However when our script is dependent on some libraries, managing the dependency can be tricky. I searched online, it seems that everyone is recommending leiningen to load a library or manage a script that contains multiple files. For some reason, I have to avoid using leiningen.



I find a simple solution. That is the good and old load-file command in LISP world (In Emacs, I sometimes use load-file to update my .emacs without restarting Emacs).



And it seems that the Clojure community has learnt from the practice of Javascript. That is, if a library is small enough, then distribute it as a single file! I checked several clojure libraries that I am interested: data.csv, clojure-csv, data.json. All these libraries are distributed as one or two .clj files!



The following script first loads two libraries: numeric-tower and json, and then do a test:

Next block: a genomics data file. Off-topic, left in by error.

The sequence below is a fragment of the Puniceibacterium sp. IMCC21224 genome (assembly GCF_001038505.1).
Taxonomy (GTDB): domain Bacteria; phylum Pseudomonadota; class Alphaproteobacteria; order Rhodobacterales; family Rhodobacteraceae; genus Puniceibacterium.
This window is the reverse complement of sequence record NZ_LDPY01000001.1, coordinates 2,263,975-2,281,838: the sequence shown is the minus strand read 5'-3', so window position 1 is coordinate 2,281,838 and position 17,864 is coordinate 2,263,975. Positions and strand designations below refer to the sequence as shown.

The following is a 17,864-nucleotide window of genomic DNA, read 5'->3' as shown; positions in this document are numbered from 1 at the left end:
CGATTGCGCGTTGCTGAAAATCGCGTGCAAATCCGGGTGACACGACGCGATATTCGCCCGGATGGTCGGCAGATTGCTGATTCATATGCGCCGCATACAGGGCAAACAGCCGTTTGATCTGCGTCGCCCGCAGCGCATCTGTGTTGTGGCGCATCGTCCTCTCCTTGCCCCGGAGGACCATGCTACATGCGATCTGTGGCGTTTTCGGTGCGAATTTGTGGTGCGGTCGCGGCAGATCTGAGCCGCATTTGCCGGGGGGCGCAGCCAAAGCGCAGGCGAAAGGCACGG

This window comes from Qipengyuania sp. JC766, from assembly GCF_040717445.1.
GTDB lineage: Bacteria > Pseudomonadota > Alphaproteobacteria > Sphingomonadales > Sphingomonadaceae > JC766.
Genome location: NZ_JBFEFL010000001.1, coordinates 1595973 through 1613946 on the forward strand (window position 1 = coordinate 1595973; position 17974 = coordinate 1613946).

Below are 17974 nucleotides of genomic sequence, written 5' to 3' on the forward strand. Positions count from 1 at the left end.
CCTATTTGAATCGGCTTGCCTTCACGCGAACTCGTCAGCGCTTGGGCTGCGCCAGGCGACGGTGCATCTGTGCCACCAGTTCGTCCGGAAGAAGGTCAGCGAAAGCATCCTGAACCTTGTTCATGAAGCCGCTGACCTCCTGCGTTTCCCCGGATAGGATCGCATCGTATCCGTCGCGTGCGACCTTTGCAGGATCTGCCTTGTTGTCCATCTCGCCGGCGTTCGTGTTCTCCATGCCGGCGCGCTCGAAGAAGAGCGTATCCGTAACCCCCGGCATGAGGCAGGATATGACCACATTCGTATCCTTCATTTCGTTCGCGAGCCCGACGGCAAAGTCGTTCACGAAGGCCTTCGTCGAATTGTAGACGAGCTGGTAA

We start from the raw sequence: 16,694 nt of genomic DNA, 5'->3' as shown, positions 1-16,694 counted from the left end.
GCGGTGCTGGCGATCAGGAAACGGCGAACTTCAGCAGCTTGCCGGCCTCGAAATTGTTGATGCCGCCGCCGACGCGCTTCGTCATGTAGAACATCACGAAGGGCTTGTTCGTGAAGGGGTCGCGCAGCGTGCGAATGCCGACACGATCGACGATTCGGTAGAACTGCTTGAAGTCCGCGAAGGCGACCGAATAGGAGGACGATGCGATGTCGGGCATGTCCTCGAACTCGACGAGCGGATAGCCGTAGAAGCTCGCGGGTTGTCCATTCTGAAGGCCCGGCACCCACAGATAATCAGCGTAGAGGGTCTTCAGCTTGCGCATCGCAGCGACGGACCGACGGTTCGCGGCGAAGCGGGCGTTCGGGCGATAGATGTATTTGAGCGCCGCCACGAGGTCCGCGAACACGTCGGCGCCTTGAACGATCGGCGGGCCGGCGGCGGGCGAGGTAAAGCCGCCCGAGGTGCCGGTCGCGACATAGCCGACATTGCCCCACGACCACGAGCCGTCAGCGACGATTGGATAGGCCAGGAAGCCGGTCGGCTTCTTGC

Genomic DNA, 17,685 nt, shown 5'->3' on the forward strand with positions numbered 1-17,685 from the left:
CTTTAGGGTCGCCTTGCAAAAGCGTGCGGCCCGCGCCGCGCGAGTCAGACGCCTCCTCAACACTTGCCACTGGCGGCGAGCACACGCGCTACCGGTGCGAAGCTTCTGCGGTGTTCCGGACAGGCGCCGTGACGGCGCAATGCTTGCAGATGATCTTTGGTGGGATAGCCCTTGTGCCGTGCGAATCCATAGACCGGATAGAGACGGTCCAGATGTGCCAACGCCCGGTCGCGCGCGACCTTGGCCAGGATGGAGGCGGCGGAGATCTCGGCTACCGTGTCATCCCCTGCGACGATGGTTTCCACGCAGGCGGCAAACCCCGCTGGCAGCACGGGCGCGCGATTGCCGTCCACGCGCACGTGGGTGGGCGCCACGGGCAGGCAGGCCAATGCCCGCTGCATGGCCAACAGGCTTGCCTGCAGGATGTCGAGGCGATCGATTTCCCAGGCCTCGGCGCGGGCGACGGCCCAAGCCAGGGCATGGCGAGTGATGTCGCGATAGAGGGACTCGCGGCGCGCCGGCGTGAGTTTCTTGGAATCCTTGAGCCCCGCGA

(load-file "d:\\home\\numeric_tower.clj")
(load-file "d:\\home\\json.clj")
(load-file "d:\\home\\json_compat_0_1.clj")

(ns example
(:require [clojure.math.numeric-tower :as math])
(:require [clojure.data.json :as json]))

; use numeric-tower library
(defn- sqr
"Uses the numeric tower expt to square a number"
[x]
(math/expt x 2))

(println (sqr 100))

; use json library
(println (json/read-str "{\"a\":1,\"b\":2}"))


 



Notice that the last line of json.clj is: (load "json_compat_0_1"). load is similar to load-file, but it loads the .class files. Since we don’t pre-compile json_compat_0_1, we need to comment out this line and load json_compat_0_1 explicitly in our script.



Since I am usually dealing with large amount of data, I don’t care about the compiling and JVM startup time, which is negligible compared to the total time spent on number crunching.



 



My first Clojure programs



I’d like to thank Prof. Dan Grossman’s brilliant course at Coursera first. I never believe in books like Seven languages in seven weeks. Repeatedly writing three-line programs in different languages only give you an illusion that you’ve learned. Prof. Grossman’s course is truly “three languages in one semester”. One of his three languages is Racket/Scheme [the other two being ML and Ruby]. I did the two Racket assignments (Assignment 4&5). Assignment 5 is on how to implement a simple interpreter in Racket. That’s about all my training in lisp.